TBC with TBC
     
2:15PM -
3:00PM
 
Beginner
Researching your Jewish Ancestors

This lecture will cover the main sources of material that can be used to research Jewish families in the UK.   Special emphasis will be given to records specific to Jewish research as well as other materials of more general interest to immigrant families.

 
Some guidance will be given on extending your research into countries in Central and Eastern Europe as well as Holocaust materials.  The special challenges of Jewish naming conventions and Border changes will also be considered.
Researching your Jewish Ancestors
Michael Tobias

Michael Tobias has a BSc Honours in Mathematics and Physics and is a Fellow of the Faculty of Actuaries.  In 2012 he completed a Masters Degree in Genealogical, Palaeographic and Heraldic Studies at Strathclyde University.  He is a co-founder of  Jewish Records Indexing – Poland and  Vice President, Programming of JewishGen, Inc.  He was Database matching consultant to the International Commission on Holocaust Era Insurance Claims (ICHEIC).  Michael  assisted Steve Morse with his Ellis Island developments.  He has contributed to various Journals, Radio and TV Programmes including “Who Do You Think You Are” both in the UK and USA. He has spoken at several conferences including the International Association of Jewish Genealogical Societies (IAJGS) annual conference since 1996 and was awarded their “Lifetime Achievement” award in Washington 2011. 

with Michael Tobias
Beginner
How Familysearch can help you locate your ancestors

FamilySearch has valuable family history and genealogical information available online and also through Family History Centers.  Familysearch provides free help and this lecture is to show how to access Genealogical Records indexed, imaged, and how to receive onsite or at home help and information through familysearch.  This lecture will explore the basic information on Records of Genealogical value on familysearch in its Historical Records Collections, The Family History Library Catalog and FamilySearch Wiki for the British Isles.  This lecture may also include how to find basic Genealogical Information from online websites*. (How much information is presented depends upon how much time is requested for this lecture*)

How Familysearch can help you locate your ancestors
Mark E. Gardner

Mark Ensign Gardner has been involved with Family History and Genealogical Research for 30 years.  He resides in Salt Lake City, Utah and works for British in the Family History Library which is part of FamilySearch. His time is spent of up to 6 hours a day in helping patrons at The Family History Library in using British Genealogical Records and determine research strategies to locate ancestry. Mr Gardner’s, background of genealogical research began in his youth and interest grew from his father David Gardner’s teachings and who is the author of Genealogical Research in England and Wales Volumes 1-3.  His experience in understanding and using British Genealogical records is a valuable asset in helping individuals in locating their family historical information.

with Mark E. Gardner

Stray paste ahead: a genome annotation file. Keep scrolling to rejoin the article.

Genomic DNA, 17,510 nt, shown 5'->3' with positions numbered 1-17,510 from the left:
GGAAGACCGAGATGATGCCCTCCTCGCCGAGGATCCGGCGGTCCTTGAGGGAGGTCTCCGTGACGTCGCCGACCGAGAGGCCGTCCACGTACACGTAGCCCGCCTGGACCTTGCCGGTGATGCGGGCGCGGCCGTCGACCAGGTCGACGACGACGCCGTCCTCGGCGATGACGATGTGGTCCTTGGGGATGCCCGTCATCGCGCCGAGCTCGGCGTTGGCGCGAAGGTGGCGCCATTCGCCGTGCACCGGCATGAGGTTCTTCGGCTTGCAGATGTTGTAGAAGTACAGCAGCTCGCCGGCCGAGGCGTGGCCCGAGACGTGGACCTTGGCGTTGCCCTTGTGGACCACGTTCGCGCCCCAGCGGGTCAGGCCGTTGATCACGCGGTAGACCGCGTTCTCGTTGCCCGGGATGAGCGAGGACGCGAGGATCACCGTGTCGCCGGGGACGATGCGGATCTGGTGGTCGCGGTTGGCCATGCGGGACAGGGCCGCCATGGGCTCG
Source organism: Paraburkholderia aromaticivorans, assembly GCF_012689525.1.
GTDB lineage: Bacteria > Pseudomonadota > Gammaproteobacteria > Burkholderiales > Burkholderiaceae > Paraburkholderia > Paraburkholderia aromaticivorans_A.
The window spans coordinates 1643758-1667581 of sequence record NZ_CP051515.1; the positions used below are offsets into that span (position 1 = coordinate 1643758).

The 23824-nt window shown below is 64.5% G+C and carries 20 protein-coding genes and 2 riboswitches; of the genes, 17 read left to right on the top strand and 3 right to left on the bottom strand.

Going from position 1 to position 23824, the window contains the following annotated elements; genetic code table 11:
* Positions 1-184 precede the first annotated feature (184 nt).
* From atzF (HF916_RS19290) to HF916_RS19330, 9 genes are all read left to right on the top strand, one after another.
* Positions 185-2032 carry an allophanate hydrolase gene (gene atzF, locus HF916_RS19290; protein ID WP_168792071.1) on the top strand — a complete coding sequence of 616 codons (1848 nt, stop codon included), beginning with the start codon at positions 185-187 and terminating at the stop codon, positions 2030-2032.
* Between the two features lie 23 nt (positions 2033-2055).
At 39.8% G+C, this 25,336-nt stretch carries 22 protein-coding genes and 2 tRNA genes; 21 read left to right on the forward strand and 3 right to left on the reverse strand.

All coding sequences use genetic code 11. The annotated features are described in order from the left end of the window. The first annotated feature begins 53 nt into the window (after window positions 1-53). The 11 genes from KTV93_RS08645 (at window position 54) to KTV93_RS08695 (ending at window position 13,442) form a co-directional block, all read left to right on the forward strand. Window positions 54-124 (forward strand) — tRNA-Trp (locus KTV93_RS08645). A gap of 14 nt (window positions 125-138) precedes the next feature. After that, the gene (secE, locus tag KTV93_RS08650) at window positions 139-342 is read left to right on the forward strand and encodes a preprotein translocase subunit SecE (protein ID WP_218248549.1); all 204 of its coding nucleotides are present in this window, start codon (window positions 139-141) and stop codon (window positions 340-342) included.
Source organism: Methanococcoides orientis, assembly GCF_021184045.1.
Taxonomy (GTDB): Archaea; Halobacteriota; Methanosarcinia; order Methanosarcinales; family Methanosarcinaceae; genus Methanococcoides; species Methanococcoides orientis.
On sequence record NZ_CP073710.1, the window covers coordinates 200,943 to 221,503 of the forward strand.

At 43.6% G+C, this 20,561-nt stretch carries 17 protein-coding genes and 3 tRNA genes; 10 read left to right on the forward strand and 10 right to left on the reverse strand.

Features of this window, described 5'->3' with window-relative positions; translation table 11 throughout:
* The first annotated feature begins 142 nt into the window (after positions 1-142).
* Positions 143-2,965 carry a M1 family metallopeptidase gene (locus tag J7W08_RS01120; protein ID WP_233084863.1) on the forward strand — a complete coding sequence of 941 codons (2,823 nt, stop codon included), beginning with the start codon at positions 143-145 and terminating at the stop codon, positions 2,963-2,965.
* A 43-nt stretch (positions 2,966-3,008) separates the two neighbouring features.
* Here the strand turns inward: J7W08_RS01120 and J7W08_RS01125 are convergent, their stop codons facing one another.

What Great Grandma did in the First World War: the Imperial War Museum’s Women’s Work Collection

The First World War was the first Total War and the first opportunity that women had to play a significant role in what had traditionally been regarded as a male domain.  Their role changed and developed as the years passed and this was reflected in the establishment of the Imperial War Museum.  The Women’s Work Collection is an extremely valuable source for tracing female family history in the Great War.

What Great Grandma did in the First World War: the Imperial War Museum’s Women’s Work Collection
Sarah Paterson
Sarah Paterson is Family History Librarian at the Imperial War Museum, and has worked there for 26 years.  She is the author of Tracing Your Family History: Army and edited the other books in this Imperial War Museum series. Tracing Your Prisoner of War Ancestors: The First World War was published in 2012, her book relating to tracing prisoners of war and civilian internees in the Second World War is due out later this year.
with Sarah Paterson
2:45PM -
3:30PM
Beginner
Discover Scottish Civil Registration Records

Scottish civil registration commenced in 1855 following the creation of the General Record Office for Scotland, some seventeen and half years after England and Wales. But since its creation Scottish statutory records have been compiled under the authority of Scots law, with many major differences between how things were done north of the border compared to the south – not least within the area of marriage. In this talk genealogist Chris Paton examines the history of Scottish civil registration, and the differences between Scots records and those of the rest of the United Kingdom.

Discover Scottish Civil Registration Records
Chris Paton

Originally from Northern Ireland, but with both Irish and Scottish roots, Chris Paton works full time in Scotland as a professional genealogist, lecturer, tutor and writer. Author of ten books, and with daily contributions to his British GENES blog (www.britishgenes.blogspot.co.uk), he also teaches Scottish based genealogy courses for Pharos Tutors (www.pharostutors.com) and has tutored on the Postgraduate Genealogical Studies programme at the University of Strathclyde. A director of the Scottish Archive Network and a member of the Public Record Office of Northern Ireland user forum, Chris regularly gives talks across Scotland and also internationally in Canada, Australia and New Zealand.